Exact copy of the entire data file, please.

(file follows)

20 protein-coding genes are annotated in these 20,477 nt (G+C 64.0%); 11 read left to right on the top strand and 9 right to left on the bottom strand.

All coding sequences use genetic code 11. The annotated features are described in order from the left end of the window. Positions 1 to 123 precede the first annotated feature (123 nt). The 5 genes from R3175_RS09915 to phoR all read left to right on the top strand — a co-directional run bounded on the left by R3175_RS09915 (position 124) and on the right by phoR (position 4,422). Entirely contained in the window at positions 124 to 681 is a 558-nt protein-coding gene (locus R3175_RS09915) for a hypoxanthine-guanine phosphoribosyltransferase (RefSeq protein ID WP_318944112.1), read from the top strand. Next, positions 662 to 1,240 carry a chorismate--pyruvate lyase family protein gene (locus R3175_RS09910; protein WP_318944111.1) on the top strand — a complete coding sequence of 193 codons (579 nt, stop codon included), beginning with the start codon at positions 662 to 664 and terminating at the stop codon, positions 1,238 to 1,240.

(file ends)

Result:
20 protein-coding genes are annotated in these 20,477 nt (G+C 64.0%); 11 read left to right on the top strand and 9 right to left on the bottom strand.

All coding sequences use genetic code 11. The annotated features are described in order from the left end of the window. Positions 1 to 123 precede the first annotated feature (123 nt). The 5 genes from R3175_RS09915 to phoR all read left to right on the top strand — a co-directional run bounded on the left by R3175_RS09915 (position 124) and on the right by phoR (position 4,422). Entirely contained in the window at positions 124 to 681 is a 558-nt protein-coding gene (locus R3175_RS09915) for a hypoxanthine-guanine phosphoribosyltransferase (RefSeq protein ID WP_318944112.1), read from the top strand. Next, positions 662 to 1,240 carry a chorismate--pyruvate lyase family protein gene (locus R3175_RS09910; protein WP_318944111.1) on the top strand — a complete coding sequence of 193 codons (579 nt, stop codon included), beginning with the start codon at positions 662 to 664 and terminating at the stop codon, positions 1,238 to 1,240.